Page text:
Upon heating or cooling, NiTi alloys do not completely undergo their phase transformation at one particular temperature. Instead, the transformation begins at one temperature (known as the start temperature) and is completed at another temperature (known as the finish temperature). Further, there is a difference in the transformation temperatures upon heating from martensite to austenite and cooling from austenite to martensite, resulting in a delay or "lag" in the transformation. This difference, known as the transformation temperature hysteresis, is generally defined as the difference between the temperatures at which the material is 50% transformed to austenite upon heating and 50% transformed to martensite upon cooling. This value can be approximated by the difference between Ap and Mp on a DSC curve. Typical values for binary NiTi alloys are about 25 to 50 deg.C.
In addition to the hysteresis, the overall span of the transformation may be important. If the device being designed requires complete transformation upon both heating and cooling, then the difference between Af and Mf (the finish temperatures of the transformations to austenite and martensite, respectively) must be considered. Typical values for the overall transformation temperature span are about 40 to 70 deg.C.
Both the hysteresis and the overall transformation temperature span are slightly different for different NiTi alloys. Further, alloying can greatly affect the transformation hysteresis. Copper additions have been shown to reduce the hysteresis to about 10 to 15 deg.C and Niobium (Columbium) additions can expand the hysteresis to over 100 deg.C. Cold working and heat treatment have less dramatic, but still measurable effects on the transformation hysteresis. The table below shows the differences in hysteresis and overall temperature span for some different binary alloys.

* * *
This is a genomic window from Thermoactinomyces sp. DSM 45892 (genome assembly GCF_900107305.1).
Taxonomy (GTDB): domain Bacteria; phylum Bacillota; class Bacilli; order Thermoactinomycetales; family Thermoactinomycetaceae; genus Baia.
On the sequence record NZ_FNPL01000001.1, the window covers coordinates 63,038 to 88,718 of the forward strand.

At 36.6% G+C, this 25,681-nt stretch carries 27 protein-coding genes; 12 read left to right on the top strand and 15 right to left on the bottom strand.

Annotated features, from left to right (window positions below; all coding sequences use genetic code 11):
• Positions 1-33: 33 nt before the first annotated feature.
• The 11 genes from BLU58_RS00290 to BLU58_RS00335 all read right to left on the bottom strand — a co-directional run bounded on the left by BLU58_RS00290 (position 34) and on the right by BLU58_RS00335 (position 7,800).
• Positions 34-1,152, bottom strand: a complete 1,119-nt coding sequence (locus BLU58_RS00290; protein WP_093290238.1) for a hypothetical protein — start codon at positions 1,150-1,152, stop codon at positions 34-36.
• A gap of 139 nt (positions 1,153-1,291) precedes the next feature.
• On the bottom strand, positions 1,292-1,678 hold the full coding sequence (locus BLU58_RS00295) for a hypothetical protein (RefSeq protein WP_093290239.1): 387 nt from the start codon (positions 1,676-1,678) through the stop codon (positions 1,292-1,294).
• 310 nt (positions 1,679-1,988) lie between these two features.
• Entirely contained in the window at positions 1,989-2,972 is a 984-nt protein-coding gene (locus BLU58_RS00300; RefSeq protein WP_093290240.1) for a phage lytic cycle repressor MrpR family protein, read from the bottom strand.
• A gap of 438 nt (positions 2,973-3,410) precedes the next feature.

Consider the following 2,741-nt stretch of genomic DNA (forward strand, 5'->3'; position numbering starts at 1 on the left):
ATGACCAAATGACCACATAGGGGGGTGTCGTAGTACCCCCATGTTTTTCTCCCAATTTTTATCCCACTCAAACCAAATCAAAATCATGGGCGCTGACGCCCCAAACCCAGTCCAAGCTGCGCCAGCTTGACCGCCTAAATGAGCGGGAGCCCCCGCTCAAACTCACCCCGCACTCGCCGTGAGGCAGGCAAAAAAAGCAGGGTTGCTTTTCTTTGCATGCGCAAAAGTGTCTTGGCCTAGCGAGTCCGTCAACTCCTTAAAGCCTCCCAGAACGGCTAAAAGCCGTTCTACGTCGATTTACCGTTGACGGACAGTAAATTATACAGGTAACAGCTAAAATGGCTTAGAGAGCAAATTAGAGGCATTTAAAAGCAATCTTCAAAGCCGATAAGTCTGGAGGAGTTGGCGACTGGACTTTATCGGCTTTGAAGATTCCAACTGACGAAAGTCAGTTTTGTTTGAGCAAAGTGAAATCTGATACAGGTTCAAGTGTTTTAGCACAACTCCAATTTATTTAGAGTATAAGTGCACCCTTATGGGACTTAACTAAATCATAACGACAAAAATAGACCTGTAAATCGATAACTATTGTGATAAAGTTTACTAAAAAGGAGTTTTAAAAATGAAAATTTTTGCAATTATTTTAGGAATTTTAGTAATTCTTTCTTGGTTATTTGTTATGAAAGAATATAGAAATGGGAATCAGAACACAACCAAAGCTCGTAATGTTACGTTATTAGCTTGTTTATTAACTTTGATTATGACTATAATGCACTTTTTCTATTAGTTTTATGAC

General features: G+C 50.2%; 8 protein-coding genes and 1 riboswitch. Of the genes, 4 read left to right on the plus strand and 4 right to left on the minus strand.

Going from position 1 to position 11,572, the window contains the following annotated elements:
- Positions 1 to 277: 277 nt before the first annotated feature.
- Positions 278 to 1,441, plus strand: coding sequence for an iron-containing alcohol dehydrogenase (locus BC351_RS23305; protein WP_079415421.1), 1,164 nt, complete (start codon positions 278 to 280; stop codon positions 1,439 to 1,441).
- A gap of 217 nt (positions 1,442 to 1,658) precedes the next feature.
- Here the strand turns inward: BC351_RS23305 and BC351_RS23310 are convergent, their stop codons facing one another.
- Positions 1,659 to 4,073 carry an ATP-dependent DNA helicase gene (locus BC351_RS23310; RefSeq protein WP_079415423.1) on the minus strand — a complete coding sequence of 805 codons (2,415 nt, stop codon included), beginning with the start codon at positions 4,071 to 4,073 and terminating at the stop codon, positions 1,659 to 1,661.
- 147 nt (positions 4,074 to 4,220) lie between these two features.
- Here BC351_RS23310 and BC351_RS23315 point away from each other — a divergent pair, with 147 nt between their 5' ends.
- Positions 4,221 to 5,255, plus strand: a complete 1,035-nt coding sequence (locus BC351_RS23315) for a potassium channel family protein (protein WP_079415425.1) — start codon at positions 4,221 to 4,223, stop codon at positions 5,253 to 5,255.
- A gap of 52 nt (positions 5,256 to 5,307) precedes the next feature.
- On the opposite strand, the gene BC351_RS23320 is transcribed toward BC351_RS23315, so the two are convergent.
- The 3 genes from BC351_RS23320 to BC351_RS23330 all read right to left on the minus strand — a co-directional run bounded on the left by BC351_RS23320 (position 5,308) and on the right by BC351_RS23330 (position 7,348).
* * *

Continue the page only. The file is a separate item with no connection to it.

Example Nitinol transformation temperature values
||Overall temp. span (Af-Mf)
These numbers should provide some assistance when designing a device which utilises the shape memory effect. For example, if one were designing a device to activate at boiling water temperature (100 deg.C) that also must be fully re-transformed to martensite at room temperature (20 to 25 deg.C), there is a narrow set of binary alloys which meet the criteria. From the above table, one can estimate that one should consider alloys with As of approximately 60 to 80 deg.C to satisfy both criteria. Similarly, an alloy designed to be completely transformed by body temperature upon heating (Af < 37 deg.C) would require cooling to about -10 deg.C to fully re-transform to martensite.